Cosmo helps create the assumption that every move a man makes has an underlying meaning to it. This assumption has turned female Cosmo into a hacky English teacher, treating men as though they are Melville’s great white whale, with every motion, action, breath and word taking on a deep symbolic meaning. Women who read Cosmo increase the fight factor with their significant other by at least 67% because, now, the way a man holds a fork can be interpreted in terms of his overall feeling on the relationship. There is a regular feature in Cosmopolitan called, “Understanding His Baffling Behavior,” which “decodes” various actions of men and explains to women the true meaning of these actions. Here is a breakdown of the advice Cosmo gave as well as the correct interpretation:
Why do guys always sit with their legs splayed?
Cosmos reasoning: "Women are taught to keep their legs together as a way of not inviting sex," says Helen Fisher, PhD, author of The First Sex: The Natural Talents of Women and How They Are Changing the World (Ballantine, 2000). "In contrast, a man is saying, 'Come and get it.'"
My reasoning: It is a comfort factor, are we supposed to sit there with our legs crossed or tightly put together with our hands placed upon our knees? That isn’t comfortable, it has nothing to do with us saying, “Come and get it.” Although, if you want to come over and drop to your knees we wouldn’t complain... I’m just sayin’.
Why do guys hardly ever change their sheets?
Cosmos reasoning: "Men have a weaker sense of smell, and their skin isn't as sensitive as women's," says Fisher. "So guys aren't as likely to notice (until maximum grime has been reached) that they're snoozing in stinky sheets."
My reasoning: Do you know how much a pain in the ass it is to put that fitted sheet on? I don’t think that I have ever lain in bed and determined that the sheets felt weird, nor have I had a girlfriend that has ever made that remark. Thanks Cosmo for making me analyze how my sheets feel every time I climb into bed, like I need something else to be paranoid about.
Why do guys assume every guy who's not one of his oldest friends is a loser?
Cosmos reasoning: It goes back to caveman-clan mentality, says Fisher. Guys don't want to let anyone they perceive as the enemy into their inner circle. They see all men they don't know (and that includes the geek at Starbucks) as a threat. Help him evolve by pointing out that these days, more girlfriends are stolen by best buds than by strangers.
My reasoning: This question is a perfect example of the bullshit that Cosmo slings around. Guys don’t do constant evaluation of other guys, unless we are sizing them up for fighting purposes. This is a feminine trait, and stating that we think in the same manner is false. The only time I see another male as a threat relationship-wise is when another man’s balls are slapping against my girlfriend’s chin. At that point the relationship probably can’t be saved -- well, you could join in but that would be kind of um... gay. (Not that there's anything wrong with that.)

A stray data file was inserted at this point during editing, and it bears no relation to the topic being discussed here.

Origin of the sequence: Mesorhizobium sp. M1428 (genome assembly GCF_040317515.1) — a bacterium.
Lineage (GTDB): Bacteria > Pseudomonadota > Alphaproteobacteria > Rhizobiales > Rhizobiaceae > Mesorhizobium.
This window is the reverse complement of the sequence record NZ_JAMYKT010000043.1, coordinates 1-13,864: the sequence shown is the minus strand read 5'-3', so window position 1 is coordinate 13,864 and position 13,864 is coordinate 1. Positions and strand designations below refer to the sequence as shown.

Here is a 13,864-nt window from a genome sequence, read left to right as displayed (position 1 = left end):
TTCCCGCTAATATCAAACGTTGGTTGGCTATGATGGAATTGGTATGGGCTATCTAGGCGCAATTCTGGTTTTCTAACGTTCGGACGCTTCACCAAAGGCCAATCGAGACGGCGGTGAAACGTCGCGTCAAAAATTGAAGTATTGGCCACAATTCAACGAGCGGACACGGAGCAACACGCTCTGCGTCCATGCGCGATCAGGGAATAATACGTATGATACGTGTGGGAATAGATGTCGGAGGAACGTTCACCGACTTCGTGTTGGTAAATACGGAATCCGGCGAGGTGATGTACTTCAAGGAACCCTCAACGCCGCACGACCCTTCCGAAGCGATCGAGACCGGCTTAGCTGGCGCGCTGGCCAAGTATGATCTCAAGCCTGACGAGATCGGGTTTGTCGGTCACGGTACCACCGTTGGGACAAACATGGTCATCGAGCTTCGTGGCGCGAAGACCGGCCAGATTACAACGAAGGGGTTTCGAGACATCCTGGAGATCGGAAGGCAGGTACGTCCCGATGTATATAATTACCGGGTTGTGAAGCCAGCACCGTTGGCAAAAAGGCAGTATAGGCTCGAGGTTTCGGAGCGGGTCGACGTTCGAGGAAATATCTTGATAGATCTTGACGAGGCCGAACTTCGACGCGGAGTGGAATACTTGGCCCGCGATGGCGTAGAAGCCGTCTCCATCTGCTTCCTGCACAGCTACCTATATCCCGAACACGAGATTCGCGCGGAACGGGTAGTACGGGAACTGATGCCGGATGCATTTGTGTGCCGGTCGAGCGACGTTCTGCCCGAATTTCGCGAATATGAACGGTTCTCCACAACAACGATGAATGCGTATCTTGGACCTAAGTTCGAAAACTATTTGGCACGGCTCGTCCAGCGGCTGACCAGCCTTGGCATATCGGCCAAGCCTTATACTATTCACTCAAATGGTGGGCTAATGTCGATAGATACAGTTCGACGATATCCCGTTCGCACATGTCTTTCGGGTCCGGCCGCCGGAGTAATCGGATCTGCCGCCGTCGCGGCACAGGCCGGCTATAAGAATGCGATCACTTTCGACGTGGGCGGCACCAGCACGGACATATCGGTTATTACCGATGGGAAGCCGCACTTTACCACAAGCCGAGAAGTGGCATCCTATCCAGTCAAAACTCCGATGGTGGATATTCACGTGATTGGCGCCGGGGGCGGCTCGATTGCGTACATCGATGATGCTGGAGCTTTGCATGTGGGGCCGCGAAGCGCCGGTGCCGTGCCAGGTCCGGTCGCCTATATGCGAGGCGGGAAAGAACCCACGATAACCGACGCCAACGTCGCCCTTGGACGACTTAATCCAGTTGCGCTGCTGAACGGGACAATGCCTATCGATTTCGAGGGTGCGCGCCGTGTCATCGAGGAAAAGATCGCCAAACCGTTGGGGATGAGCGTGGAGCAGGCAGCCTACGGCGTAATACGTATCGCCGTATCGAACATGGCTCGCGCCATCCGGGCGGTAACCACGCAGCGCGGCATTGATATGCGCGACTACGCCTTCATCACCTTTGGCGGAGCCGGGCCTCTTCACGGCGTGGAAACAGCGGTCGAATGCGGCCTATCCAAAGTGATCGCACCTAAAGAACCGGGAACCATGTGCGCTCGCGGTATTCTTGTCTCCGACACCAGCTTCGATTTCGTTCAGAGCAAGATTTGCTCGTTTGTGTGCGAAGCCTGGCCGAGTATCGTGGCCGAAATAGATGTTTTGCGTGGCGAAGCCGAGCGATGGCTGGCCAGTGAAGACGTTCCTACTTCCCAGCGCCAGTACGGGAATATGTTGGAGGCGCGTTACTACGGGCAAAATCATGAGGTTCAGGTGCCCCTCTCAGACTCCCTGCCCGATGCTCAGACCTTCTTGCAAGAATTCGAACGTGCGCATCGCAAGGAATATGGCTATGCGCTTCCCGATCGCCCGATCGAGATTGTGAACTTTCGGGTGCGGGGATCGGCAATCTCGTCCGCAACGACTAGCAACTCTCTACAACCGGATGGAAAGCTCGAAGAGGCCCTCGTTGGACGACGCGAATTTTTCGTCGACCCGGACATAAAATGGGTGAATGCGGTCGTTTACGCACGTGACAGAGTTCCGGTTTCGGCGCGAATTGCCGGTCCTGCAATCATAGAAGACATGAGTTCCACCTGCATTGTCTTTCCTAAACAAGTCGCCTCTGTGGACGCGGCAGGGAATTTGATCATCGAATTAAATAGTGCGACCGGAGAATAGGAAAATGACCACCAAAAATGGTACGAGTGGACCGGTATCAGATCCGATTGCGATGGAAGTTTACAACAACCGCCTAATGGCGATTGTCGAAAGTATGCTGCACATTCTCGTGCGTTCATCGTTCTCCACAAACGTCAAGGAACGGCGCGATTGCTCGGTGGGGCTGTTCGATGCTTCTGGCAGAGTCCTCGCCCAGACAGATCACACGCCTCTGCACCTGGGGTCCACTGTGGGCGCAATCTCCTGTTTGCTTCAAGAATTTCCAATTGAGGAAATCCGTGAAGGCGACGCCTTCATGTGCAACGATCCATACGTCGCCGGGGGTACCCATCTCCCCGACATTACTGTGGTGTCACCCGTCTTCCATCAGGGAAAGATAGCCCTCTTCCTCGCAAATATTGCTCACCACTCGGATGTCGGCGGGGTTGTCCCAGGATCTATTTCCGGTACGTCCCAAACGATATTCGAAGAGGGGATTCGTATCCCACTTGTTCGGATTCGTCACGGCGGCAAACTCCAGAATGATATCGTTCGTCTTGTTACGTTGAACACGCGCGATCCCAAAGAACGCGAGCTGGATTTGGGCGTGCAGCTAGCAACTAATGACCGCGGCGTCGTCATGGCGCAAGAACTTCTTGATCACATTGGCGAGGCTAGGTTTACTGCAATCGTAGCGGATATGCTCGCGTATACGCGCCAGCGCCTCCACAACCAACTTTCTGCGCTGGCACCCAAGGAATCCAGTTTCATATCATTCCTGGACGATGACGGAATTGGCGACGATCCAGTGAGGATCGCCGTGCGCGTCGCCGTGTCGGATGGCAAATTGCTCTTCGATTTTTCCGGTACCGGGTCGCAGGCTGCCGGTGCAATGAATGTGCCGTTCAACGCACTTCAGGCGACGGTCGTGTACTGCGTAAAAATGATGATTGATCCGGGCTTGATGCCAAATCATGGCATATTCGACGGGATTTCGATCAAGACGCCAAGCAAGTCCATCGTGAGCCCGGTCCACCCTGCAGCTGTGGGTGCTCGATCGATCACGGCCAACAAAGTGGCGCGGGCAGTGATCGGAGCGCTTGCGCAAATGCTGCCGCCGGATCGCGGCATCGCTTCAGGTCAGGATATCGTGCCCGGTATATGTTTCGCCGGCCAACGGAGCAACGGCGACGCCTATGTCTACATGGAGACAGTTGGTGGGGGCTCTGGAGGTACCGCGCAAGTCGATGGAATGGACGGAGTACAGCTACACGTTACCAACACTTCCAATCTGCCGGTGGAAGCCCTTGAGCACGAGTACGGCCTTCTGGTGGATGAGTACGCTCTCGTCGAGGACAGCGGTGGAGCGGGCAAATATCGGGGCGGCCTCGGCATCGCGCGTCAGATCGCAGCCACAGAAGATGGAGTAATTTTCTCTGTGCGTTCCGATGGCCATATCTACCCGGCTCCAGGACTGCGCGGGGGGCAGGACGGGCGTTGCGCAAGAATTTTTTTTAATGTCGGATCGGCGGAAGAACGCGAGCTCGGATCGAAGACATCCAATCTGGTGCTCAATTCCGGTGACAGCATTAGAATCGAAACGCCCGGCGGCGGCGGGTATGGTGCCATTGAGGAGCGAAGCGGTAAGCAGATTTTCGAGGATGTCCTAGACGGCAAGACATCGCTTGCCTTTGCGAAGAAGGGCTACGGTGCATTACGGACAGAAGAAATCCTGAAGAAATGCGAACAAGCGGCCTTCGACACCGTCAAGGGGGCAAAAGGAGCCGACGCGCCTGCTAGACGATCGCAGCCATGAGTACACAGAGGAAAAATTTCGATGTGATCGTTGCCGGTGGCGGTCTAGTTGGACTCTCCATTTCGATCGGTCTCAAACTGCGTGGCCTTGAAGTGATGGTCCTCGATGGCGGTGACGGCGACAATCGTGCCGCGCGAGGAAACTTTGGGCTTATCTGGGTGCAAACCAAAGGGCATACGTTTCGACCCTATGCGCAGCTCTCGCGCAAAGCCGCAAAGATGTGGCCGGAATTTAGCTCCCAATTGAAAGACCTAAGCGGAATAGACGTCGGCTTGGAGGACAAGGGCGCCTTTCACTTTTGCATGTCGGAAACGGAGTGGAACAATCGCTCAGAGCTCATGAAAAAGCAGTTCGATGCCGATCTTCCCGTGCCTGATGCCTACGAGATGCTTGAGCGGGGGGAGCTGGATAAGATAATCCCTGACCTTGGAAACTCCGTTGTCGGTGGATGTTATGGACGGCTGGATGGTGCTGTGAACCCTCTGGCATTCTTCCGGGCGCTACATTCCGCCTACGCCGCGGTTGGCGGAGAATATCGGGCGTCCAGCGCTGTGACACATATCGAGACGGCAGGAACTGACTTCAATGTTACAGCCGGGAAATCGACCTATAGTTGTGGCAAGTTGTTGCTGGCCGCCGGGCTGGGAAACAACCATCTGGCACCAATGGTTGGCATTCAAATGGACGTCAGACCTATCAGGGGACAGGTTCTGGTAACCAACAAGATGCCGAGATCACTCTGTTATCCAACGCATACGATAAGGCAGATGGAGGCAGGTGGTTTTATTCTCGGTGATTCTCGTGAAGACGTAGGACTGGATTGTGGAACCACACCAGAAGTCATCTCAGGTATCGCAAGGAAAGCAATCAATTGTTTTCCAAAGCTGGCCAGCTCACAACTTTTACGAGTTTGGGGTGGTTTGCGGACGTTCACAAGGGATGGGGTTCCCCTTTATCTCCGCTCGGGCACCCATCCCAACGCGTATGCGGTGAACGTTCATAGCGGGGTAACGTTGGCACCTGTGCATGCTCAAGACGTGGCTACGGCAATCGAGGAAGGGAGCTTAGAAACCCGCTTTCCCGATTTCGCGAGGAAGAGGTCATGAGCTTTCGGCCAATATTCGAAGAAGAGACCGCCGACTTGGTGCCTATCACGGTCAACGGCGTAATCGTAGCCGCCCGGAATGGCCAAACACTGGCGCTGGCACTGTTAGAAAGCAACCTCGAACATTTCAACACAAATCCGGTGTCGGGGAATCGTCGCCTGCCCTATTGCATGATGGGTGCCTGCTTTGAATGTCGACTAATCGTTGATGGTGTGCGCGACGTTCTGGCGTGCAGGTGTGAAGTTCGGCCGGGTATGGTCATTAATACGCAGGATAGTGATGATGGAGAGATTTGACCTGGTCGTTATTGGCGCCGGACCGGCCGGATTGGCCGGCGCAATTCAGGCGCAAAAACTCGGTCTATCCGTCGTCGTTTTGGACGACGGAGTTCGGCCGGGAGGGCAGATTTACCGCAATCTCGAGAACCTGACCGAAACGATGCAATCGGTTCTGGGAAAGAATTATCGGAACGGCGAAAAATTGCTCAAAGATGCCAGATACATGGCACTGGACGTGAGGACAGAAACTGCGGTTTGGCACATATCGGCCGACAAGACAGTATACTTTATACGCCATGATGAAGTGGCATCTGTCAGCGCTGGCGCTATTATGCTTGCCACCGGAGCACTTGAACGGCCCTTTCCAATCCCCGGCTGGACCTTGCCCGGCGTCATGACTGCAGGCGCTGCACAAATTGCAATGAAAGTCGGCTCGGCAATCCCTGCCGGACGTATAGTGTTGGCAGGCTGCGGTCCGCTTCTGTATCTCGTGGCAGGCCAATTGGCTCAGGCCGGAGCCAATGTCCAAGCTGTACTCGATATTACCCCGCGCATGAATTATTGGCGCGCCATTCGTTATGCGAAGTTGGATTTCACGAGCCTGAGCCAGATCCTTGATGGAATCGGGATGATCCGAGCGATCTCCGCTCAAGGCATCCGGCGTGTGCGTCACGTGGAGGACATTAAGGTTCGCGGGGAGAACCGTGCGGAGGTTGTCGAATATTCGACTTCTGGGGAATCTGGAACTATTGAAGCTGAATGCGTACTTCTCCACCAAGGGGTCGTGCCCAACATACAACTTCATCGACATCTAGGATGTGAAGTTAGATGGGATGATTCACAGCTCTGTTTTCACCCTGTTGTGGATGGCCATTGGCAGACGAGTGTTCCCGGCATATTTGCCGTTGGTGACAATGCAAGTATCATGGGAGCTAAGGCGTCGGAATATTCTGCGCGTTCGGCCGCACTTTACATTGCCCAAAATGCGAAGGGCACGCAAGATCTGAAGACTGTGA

Why do guys like women on top?
Cosmos reasoning: According to our August 2005 sex survey, 53 percent of men prefer this chick-in-charge pose. "These playful guys are always looking to have a good time, but they still know how to be attentive," explains Hargrave. "Pleasing you is a priority, which is why they prefer a position that best allows you to achieve orgasm."
My reasoning: You are expecting me to say less work right? That does come into play, along with the being able to access the breasts; it honestly has nothing to do with how it works for you. In fact, we would rather bring you to orgasm with you not leading the way; it makes us feel like we have accomplished something. Sitting there and letting you use us like a chair-mounted dildo detracts from the ego boost.
Why do guys believe they need to win at everything?
Cosmos reasoning: It's no secret that men have a severe need to succeed, and once again biology is to blame. In the face of competition, a man's testosterone level soars, making him more willing to take risks, explains Alan Booth, PhD, a professor of sociology at Pennsylvania State University. And though this overdrive can be annoying, you may not want to discourage it
My reasoning: Wrong again, not everything has a psychological or physiological root to it. I squarely blame the “No Fear” T-Shirt brand for making shirts that say, “Second Place is the First Loser.” That ruined my outlook on sports forever: now I have to win, because nobody wants to be the first loser. It has nothing to do with the rush and everything to do with the shame.